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Unformatted text preview: ASTR 100 Midterm 3 Version 1 Solutions April 19, 2006 Multiple Choice, 2 pts each. 1. B 6. A 11. B 16. A 21. B 2. A 7. B 12. B 17. D 22. C 3. D 8. C 13. A 18. C 23. D 4. A 9. D 14. B 19. D 24. C 5. C 10. D 15. A 20. A 25. D Short Answer, 10 pts each. 1. The nearest star to us is actually a triple star system (one star orbits a binary star). One of the stars in the system, Alpha Centauri A, has a luminosity of 1.6 times the luminosity of the Sun. Another star in the system, Alpha Centauri B, has a luminosity of 0.5 times the luminosity of the Sun. What is the ratio of their apparent brightnesses, and which one is brighter? (Make sure to show your work, and give your answer as a decimal.) In order to do this calculation, you had to make an assumption. What was it? We need to use the inversesquare law for light to solve this problem. The equation is b = L 4 πd 2 b is the apparent brightness of a star, L is the star’s luminosity, and d is the distance to the star. In this problem, we know the luminosities of the stars. We need to find the apparent bright nesses. But how can we use the equation without the distances to the stars? Read the problem carefully: the stars are in a triple star system. Since they are all orbiting each other, they can’t be too far apart from each other. That means they are all approximately the same distance away from us. So our assumption is that the distance to each star is the same. Now we can find the ratio of the apparent brightnesses of the stars. First, write the equation for both stars – I will denote the stars as A and B, according to the end of their names....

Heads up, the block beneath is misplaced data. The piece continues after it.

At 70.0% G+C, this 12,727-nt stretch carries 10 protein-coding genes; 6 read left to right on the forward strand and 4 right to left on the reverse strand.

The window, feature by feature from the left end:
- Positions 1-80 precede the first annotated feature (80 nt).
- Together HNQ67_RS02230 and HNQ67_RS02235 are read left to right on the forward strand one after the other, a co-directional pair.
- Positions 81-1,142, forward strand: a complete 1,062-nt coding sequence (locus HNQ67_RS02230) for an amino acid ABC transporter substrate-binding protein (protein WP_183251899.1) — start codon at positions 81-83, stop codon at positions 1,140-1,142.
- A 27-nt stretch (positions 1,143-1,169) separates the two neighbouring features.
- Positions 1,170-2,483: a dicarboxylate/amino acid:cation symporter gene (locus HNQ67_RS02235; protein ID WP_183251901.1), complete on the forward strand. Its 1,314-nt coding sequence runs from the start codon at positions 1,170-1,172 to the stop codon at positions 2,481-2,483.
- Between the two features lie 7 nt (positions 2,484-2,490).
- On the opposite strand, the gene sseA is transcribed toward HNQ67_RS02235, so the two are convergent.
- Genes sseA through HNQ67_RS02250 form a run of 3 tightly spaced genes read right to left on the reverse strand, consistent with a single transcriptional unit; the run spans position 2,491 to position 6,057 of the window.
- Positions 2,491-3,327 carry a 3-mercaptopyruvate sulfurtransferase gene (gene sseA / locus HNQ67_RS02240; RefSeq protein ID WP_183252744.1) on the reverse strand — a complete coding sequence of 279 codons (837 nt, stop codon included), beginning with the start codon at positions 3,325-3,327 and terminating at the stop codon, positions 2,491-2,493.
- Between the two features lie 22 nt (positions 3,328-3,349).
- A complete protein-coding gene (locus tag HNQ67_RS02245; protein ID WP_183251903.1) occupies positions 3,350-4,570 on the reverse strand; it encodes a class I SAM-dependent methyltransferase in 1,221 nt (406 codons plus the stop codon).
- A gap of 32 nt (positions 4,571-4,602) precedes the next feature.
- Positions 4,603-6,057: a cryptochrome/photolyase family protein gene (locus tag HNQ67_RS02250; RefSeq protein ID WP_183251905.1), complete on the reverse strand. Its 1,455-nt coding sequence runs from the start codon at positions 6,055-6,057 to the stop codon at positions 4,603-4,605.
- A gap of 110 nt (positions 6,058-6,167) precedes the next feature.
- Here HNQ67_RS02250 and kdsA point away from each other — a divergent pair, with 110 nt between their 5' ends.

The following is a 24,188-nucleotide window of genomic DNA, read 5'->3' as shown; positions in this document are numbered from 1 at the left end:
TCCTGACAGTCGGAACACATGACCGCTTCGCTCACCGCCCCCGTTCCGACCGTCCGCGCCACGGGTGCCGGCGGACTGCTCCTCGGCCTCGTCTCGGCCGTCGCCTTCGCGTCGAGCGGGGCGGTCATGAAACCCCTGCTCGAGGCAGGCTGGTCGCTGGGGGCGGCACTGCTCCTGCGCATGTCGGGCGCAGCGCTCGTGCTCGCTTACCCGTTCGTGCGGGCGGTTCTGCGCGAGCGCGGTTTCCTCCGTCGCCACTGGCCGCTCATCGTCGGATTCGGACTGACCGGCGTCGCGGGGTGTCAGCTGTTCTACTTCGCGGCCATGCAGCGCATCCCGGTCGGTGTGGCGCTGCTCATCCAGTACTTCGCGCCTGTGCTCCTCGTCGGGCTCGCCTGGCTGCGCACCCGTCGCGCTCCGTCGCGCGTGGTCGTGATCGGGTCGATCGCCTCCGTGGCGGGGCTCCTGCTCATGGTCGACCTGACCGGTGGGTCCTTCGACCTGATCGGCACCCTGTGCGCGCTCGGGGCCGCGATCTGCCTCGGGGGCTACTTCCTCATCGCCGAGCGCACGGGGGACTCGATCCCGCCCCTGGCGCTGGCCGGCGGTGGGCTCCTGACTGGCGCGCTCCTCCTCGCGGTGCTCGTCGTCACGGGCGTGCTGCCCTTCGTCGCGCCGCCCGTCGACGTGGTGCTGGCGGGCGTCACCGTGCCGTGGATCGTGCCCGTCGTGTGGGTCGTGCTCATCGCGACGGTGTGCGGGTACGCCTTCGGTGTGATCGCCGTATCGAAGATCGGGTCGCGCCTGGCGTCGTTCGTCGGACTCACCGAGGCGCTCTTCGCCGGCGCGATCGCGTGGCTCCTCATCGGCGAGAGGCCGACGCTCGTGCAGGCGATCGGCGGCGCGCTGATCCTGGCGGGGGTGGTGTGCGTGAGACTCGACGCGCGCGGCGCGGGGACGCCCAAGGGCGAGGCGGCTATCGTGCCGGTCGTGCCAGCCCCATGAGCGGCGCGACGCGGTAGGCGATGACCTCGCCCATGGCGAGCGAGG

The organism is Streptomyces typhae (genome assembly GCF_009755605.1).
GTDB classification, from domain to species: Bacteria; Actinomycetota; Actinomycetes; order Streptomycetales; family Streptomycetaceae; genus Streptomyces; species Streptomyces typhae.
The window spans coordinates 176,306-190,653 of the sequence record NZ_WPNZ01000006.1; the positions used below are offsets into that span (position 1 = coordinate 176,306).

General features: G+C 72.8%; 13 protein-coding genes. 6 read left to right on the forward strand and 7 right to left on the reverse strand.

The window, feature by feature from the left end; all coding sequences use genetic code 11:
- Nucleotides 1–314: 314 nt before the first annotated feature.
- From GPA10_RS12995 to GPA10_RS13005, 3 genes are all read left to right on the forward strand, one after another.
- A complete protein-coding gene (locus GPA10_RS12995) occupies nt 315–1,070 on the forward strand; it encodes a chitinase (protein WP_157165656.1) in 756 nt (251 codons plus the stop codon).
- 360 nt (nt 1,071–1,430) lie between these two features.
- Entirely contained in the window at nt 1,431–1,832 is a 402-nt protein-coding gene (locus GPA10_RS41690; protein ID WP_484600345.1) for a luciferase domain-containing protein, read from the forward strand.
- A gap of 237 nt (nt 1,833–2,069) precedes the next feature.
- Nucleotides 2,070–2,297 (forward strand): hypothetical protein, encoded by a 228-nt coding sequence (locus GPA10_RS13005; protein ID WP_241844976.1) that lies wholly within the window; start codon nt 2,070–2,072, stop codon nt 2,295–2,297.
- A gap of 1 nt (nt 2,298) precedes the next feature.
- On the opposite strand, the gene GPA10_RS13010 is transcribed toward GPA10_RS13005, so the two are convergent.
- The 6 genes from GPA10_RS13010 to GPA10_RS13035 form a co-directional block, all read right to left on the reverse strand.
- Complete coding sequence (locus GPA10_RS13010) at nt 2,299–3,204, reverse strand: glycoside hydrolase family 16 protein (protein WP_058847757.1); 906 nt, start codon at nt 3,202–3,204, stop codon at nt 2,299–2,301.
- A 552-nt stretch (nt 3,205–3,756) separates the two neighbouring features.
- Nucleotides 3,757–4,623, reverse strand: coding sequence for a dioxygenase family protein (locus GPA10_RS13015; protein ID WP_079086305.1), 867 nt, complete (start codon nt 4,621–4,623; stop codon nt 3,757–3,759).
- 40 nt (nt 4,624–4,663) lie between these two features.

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This note was uploaded on 04/20/2008 for the course ASTR 100 taught by Professor Hayesgehrke during the Spring '06 term at Maryland.
 Spring '06
 HayesGehrke
 Astronomy

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